Still smarting from the Trump administration’s abrupt cancellation this February of long-standing plans for a new suburban FBI headquarters, an array of Democratic lawmakers from the Washington area are accusing Trump of letting his personal interests influence policy.
During recent talks at the White House on funding the government for fiscal 2019, Trump was said to have ranted about the “terrible” four-decade-old crumbling structure on Pennsylvania Avenue Northwest, a White House insider told Axios. "It's one of the brutalist-type buildings, you know, brutalist architecture. Honestly, I think it's one of the ugliest buildings in the city,” the president said.
On Monday that report prompted a series of accusatory tweets and statements from Democratic lawmakers with a personal stake in winning the now-discontinued bidding war for locating a new FBI complex in Maryland or Virginia.
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“It's no surprise Trump is fixated on the FBI HQ,” tweeted Rep. Gerry Connolly, D-Va. “Yet another example of his conflicts of interest. It's prime real estate down the street from Trump International. He has business ties w/ one of the bidders. It's why I asked the IG to investigate.” (General Services Administration watchdog Carol Ochoa accepted the probe.)
Sen. Chris Van Hollen, D-Md., made similar jabs on social media. “Trump has an obsession with renovating the FBI HQ at its current location—despite recommendations to find a more secure location. Could it be a new hotel there would eat into the profits of the nearby Trump Hotel? We should put the security of FBI before Trump's pocketbook!”
Sen. Ben Cardin, D-Md., urged Trump in a tweet to allow GSA to resume the canceled process of picking a new site.
And Virginia’s Democratic senators Mark Warner and Tim Kaine released a joint statement Monday arguing that Trump’s team “has made no progress on replacing a building whose condition will only get worse in the years to come. That’s one reason why it is important that we see the results of the IG investigation into this decision. Our hardworking law enforcement and intelligence professionals deserve a state-of-the-art and secure facility. Having President Trump micromanage this complex procurement—with so many other issues on his plate and so many questions about apparent conflicts of interest here—just isn’t helpful to these public servants or to the region.”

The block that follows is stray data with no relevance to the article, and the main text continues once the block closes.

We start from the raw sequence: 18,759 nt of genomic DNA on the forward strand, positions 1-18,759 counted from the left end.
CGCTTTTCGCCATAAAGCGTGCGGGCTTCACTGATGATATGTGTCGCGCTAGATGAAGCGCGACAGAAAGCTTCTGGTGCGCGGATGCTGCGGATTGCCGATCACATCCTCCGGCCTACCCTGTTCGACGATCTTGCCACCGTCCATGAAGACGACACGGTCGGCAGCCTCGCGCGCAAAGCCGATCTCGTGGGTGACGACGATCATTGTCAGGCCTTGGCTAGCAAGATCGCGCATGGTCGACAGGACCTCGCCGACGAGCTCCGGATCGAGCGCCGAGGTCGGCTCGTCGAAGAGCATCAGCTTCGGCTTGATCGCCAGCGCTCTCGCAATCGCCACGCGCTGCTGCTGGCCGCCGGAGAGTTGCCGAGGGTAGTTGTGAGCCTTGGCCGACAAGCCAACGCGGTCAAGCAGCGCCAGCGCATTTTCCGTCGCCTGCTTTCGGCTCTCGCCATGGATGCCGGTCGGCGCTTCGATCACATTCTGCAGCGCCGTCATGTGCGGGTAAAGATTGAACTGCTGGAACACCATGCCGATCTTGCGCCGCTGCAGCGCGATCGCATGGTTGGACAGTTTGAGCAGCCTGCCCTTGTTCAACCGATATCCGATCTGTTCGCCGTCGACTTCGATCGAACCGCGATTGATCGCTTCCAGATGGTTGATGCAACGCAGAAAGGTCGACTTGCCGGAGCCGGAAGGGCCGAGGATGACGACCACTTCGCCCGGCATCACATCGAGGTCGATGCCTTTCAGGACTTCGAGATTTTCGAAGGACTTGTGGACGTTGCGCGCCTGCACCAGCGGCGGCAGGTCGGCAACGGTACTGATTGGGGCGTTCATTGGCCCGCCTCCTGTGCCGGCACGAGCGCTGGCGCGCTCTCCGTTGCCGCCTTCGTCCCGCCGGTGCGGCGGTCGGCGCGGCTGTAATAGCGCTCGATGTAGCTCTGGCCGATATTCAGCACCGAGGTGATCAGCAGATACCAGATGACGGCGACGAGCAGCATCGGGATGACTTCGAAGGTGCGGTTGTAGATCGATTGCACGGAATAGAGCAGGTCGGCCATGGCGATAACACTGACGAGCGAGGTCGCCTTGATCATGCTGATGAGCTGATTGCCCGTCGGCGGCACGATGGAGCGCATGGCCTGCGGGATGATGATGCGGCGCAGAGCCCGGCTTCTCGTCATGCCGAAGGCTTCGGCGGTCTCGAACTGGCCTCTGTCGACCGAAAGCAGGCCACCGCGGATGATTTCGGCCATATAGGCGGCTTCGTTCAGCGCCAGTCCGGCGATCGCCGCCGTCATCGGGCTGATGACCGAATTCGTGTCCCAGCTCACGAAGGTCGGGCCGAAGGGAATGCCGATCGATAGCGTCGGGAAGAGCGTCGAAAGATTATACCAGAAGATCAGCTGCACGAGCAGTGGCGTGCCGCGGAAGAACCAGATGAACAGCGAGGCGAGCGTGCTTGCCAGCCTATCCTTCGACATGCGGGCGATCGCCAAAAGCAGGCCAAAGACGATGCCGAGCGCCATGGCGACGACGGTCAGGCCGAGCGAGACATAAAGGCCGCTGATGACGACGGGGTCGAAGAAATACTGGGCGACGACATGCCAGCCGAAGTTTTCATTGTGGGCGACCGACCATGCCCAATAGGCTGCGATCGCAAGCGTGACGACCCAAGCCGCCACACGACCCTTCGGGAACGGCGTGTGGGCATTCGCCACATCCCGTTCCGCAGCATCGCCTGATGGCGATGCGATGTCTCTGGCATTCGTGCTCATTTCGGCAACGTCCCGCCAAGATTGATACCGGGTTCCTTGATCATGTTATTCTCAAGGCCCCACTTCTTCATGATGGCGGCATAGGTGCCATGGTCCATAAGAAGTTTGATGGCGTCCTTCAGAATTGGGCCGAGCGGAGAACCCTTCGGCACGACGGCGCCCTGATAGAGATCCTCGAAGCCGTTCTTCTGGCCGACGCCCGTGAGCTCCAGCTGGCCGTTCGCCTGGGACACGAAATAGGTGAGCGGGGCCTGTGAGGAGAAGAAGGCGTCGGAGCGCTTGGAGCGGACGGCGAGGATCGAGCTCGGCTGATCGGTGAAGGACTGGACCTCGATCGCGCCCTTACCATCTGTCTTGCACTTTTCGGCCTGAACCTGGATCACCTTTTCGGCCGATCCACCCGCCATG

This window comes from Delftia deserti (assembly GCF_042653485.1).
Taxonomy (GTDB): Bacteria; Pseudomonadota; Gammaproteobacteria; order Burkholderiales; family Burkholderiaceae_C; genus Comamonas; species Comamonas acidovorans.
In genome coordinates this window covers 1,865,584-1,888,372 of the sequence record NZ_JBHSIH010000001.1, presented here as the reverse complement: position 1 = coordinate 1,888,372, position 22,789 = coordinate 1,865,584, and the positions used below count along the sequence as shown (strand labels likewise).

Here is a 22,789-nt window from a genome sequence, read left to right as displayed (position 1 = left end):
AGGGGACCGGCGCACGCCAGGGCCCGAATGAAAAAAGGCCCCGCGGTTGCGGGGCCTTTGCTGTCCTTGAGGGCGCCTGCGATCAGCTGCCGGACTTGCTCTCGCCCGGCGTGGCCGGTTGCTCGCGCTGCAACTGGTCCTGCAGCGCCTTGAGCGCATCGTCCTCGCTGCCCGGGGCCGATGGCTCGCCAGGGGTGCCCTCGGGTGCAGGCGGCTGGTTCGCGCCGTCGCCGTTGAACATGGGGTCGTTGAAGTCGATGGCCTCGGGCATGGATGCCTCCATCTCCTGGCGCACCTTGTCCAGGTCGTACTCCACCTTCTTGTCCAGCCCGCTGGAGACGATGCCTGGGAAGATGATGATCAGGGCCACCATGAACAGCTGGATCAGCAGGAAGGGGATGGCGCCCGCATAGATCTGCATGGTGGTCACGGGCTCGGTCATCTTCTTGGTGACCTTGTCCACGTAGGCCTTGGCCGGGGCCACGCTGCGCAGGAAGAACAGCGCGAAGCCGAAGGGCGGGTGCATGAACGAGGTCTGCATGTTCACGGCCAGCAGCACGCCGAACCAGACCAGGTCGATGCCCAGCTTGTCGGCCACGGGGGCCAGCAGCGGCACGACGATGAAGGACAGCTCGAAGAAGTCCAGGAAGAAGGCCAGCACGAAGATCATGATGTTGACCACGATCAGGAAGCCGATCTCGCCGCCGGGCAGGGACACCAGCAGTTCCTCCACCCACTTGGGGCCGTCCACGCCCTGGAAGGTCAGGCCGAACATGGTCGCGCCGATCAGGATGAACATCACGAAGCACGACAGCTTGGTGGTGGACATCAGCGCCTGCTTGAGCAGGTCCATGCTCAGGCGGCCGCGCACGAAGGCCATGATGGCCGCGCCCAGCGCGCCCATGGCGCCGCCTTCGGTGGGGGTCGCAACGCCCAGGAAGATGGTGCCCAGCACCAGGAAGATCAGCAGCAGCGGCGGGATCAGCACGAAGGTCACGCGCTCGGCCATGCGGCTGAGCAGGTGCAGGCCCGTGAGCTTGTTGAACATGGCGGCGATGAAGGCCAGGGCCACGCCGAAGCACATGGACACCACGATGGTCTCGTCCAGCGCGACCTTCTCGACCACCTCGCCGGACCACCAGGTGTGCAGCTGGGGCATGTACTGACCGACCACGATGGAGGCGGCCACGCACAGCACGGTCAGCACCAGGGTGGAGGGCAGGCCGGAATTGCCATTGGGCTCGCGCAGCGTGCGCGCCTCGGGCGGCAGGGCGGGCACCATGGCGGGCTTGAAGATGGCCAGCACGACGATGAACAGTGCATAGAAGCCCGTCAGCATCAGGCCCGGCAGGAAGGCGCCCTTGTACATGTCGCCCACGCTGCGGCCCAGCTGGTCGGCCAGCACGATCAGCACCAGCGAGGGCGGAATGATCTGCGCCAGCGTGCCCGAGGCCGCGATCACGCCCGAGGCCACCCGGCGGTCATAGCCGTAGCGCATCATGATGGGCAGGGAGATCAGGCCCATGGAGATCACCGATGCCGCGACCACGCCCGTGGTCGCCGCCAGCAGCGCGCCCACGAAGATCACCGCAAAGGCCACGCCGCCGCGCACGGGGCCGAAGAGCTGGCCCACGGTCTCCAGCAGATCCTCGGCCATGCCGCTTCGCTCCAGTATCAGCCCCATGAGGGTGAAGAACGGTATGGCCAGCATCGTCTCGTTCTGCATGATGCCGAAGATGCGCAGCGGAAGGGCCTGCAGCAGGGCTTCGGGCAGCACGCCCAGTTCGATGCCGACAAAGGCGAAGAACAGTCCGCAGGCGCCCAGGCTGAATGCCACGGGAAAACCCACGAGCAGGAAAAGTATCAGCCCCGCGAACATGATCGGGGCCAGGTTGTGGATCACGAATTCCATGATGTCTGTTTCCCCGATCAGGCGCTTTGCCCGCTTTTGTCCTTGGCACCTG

The White House, through press secretary Sarah Huckabee Sanders, said, “The president is interested in making sure taxpayer dollars spent on new buildings are being spent wisely and appropriately. He has been a builder all of his life and it should come as no surprise he wants to take the skills and great success he had in the private sector and apply it here.”
Senate Appropriations Committee Chairman Richard Shelby, R-Ala., agreed with the president when he said he’d like to have the FBI headquarters in a “beautiful” location downtown, The Washington Post reported Monday. That is “something that we need to do for safety and everything that goes with it,” Shelby said.
A GSA spokeswoman told Government Executive on Tuesday that “the decision for the FBI headquarters to remain at 935 Pennsylvania Avenue NW was made by the FBI. GSA is committed to continuing its work with partners at the FBI, and in Congress, to provide a modern and secure headquarters facility where the FBI can perform its critical law enforcement and national security work.”
The FBI declined to provide an update.
Though the Trump administration in February produced a slide show with a vision for a new FBI building, GSA has “not submitted an official prospectus to Congress,” according to a spokesman for Sen. John Barrasso, R-Wyo., chairman of the Environment and Public Works Committee. Barrasso has held two hearings “on the issue and the GSA has presented a plan to the committee that would keep the headquarters in Washington D.C,” the spokesman said. “The committee will continue to follow the issue and review GSA’s recommendations.
On the House side, the Commerce, Justice, and Science Appropriations bill marked up in May included language from Rep. C.A. Dutch Ruppersberger, D-Md., that would withhold funding for a new consolidated FBI headquarters until a new prospectus is approved.
As Rep. Steny Hoyer, D-Md., said at the time, the Trump proposal to rebuild the facility at the current site in downtown Washington “doesn’t meet the security requirements required by the FBI and doesn’t fully consolidate the headquarters. The Trump administration’s decision earlier this year to suddenly reverse course on this long-studied project was deeply alarming, and until they can fully answer the many questions raised, additional funds should not be appropriated for the project.”